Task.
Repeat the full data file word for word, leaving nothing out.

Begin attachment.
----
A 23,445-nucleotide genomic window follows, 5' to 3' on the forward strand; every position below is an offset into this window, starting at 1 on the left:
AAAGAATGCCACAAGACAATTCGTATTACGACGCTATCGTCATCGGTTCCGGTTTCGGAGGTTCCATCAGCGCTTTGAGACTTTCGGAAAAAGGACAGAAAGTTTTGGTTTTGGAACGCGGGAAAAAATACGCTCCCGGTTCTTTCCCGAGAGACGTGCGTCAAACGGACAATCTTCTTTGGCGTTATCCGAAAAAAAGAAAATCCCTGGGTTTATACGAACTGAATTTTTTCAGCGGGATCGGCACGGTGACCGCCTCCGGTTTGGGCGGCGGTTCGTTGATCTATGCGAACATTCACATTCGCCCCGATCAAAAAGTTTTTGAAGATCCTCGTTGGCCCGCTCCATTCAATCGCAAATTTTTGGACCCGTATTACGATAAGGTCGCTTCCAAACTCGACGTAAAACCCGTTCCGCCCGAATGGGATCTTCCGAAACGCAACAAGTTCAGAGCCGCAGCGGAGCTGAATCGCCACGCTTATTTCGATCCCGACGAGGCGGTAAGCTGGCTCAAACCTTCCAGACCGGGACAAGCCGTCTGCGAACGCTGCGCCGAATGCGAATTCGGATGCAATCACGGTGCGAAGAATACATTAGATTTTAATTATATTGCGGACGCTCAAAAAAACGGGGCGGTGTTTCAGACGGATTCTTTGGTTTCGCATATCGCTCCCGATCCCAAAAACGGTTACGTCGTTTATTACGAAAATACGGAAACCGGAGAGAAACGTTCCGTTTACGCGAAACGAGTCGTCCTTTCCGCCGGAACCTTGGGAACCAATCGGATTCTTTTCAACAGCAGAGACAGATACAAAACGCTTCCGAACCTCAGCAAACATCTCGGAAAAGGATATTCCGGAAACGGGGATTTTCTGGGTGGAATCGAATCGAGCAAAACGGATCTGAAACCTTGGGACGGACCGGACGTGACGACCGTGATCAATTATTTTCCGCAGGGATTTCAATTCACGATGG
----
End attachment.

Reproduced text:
A 23,445-nucleotide genomic window follows, 5' to 3' on the forward strand; every position below is an offset into this window, starting at 1 on the left:
AAAGAATGCCACAAGACAATTCGTATTACGACGCTATCGTCATCGGTTCCGGTTTCGGAGGTTCCATCAGCGCTTTGAGACTTTCGGAAAAAGGACAGAAAGTTTTGGTTTTGGAACGCGGGAAAAAATACGCTCCCGGTTCTTTCCCGAGAGACGTGCGTCAAACGGACAATCTTCTTTGGCGTTATCCGAAAAAAAGAAAATCCCTGGGTTTATACGAACTGAATTTTTTCAGCGGGATCGGCACGGTGACCGCCTCCGGTTTGGGCGGCGGTTCGTTGATCTATGCGAACATTCACATTCGCCCCGATCAAAAAGTTTTTGAAGATCCTCGTTGGCCCGCTCCATTCAATCGCAAATTTTTGGACCCGTATTACGATAAGGTCGCTTCCAAACTCGACGTAAAACCCGTTCCGCCCGAATGGGATCTTCCGAAACGCAACAAGTTCAGAGCCGCAGCGGAGCTGAATCGCCACGCTTATTTCGATCCCGACGAGGCGGTAAGCTGGCTCAAACCTTCCAGACCGGGACAAGCCGTCTGCGAACGCTGCGCCGAATGCGAATTCGGATGCAATCACGGTGCGAAGAATACATTAGATTTTAATTATATTGCGGACGCTCAAAAAAACGGGGCGGTGTTTCAGACGGATTCTTTGGTTTCGCATATCGCTCCCGATCCCAAAAACGGTTACGTCGTTTATTACGAAAATACGGAAACCGGAGAGAAACGTTCCGTTTACGCGAAACGAGTCGTCCTTTCCGCCGGAACCTTGGGAACCAATCGGATTCTTTTCAACAGCAGAGACAGATACAAAACGCTTCCGAACCTCAGCAAACATCTCGGAAAAGGATATTCCGGAAACGGGGATTTTCTGGGTGGAATCGAATCGAGCAAAACGGATCTGAAACCTTGGGACGGACCGGACGTGACGACCGTGATCAATTATTTTCCGCAGGGATTTCAATTCACGATGG